Sunday, June 7, 2015

Meatless Monday: Destroy the Hun! Edition

See this poster? When I first saw it, I assumed it had been created by foodie hipsters, probably for some Oregonian farm co-op. However, reading the fine print, I discovered it was, in fact, a product of a much sterner and squarer entity: the U.S. Food Administration, circa World War 1.

When the U.S. entered that war in 1917, Europe had already been fighting it for 3 long, dreary, and sickeningly brutal years. Despite America's seemingly steadfast neutrality, Germany's provocative actions made our entry into the conflict nothing short of inevitable.

But to get back to the poster, what is fascinating about it is that it could have been created by foodie hipsters of today. All the tenets are there: Be mindful of what you buy to eat. Cook it yourself. Eat less wheat and meat! Buy local! Don't gorge yourself, and don't chuck your left-overs! When did these common sense attitudes about food go out of style?

For that matter, why were they so important to the government at that time? Hard as it is to imagine today, during the First World War, the United States was short of nearly everything it would need to fight. Citizens were asked to donate any weapons, horses, and ammunition they possessed to help supply the army. Rationing was also very much in vogue, to feed the troops and everyone on the home front, as well as to help relieve famine in Europe. Concepts such as "Meatless Mondays" and "Wheatless Wednesdays" were implemented to help the food rationing effort.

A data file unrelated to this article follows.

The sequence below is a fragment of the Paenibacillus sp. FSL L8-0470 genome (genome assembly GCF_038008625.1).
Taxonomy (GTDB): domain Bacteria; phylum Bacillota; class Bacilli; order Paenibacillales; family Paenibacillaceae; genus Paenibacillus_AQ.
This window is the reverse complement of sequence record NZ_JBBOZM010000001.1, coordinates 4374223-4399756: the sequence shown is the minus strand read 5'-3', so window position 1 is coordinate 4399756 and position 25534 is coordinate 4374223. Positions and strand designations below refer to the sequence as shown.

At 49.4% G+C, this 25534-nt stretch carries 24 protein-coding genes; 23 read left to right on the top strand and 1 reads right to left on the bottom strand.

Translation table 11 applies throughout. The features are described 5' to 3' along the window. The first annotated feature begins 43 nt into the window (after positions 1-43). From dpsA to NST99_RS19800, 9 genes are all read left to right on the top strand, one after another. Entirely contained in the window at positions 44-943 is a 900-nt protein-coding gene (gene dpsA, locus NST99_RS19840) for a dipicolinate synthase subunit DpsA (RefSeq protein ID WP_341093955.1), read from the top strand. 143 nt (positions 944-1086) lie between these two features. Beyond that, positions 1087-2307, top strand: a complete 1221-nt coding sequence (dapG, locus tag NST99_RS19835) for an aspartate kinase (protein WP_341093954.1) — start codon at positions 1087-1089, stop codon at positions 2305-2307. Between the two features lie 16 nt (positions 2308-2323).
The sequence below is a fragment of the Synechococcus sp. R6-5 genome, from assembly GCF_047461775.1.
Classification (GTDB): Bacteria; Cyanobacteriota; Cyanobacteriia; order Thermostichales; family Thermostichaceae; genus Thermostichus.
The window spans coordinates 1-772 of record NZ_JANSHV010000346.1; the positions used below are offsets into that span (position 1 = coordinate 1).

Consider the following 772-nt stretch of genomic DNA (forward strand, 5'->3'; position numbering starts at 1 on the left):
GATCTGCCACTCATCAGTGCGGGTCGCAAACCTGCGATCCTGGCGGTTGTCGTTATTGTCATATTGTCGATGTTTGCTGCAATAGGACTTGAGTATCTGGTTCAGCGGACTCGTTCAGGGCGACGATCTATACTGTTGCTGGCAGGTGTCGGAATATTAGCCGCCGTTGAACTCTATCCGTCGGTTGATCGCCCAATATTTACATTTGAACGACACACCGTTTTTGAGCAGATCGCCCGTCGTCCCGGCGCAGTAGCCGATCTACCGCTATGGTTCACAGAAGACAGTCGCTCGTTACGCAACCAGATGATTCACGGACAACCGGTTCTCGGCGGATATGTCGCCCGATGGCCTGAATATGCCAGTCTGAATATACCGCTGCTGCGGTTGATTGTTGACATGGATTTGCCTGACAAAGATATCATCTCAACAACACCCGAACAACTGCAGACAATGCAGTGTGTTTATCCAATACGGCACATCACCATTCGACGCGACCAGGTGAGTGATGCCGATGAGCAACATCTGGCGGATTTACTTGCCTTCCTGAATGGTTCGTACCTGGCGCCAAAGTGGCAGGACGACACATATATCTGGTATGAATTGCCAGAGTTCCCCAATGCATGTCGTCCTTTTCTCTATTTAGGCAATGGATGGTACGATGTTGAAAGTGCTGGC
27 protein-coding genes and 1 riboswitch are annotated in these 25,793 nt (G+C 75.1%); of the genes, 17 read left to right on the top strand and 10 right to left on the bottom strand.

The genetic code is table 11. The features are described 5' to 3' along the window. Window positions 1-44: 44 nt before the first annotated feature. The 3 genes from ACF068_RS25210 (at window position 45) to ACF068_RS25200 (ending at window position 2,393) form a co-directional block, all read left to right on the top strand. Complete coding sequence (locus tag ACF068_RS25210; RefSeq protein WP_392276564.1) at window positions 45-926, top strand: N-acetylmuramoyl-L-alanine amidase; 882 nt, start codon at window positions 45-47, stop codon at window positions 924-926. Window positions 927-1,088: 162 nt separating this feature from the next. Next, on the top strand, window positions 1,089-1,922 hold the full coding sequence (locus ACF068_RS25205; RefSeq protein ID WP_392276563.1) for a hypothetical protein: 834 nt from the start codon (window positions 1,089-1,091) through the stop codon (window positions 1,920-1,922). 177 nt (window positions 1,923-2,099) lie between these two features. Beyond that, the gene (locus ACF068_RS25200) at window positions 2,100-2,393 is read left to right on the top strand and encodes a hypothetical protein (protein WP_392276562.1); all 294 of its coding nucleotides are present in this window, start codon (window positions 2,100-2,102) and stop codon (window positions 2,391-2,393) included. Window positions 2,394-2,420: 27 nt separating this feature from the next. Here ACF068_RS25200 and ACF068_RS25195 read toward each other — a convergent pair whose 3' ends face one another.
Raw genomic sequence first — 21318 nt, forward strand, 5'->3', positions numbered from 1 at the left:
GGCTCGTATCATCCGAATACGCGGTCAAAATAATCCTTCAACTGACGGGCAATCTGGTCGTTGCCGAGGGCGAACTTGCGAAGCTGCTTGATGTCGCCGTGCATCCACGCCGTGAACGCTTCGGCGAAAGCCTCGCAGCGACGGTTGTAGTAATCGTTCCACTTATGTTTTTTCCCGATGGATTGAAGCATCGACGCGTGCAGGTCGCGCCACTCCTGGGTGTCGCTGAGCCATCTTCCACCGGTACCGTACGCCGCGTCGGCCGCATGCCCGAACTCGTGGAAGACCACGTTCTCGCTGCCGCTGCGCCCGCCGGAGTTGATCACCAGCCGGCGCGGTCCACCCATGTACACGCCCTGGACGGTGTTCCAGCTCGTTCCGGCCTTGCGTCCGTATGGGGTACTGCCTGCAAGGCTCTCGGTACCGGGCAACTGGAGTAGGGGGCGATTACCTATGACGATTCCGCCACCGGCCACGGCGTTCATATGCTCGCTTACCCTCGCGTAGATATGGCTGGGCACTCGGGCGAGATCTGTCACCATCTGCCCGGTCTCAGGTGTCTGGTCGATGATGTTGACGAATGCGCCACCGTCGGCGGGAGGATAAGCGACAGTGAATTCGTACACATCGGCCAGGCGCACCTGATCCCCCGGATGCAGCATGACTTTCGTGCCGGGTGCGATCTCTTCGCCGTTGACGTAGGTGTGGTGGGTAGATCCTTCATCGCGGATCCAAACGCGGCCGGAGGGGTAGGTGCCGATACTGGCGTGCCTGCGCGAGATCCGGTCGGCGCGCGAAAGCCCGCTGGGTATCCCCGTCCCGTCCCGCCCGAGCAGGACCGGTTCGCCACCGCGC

It's interesting that things we now think of as matters of health, were then matters of national defense. 

And when you think about it, they still are. A nation that uses its resources wisely and supports healthy lifestyles in its citizens, ensuring safe and nutritious food, is far better equipped to handle the threats of the future than a nation that does not.

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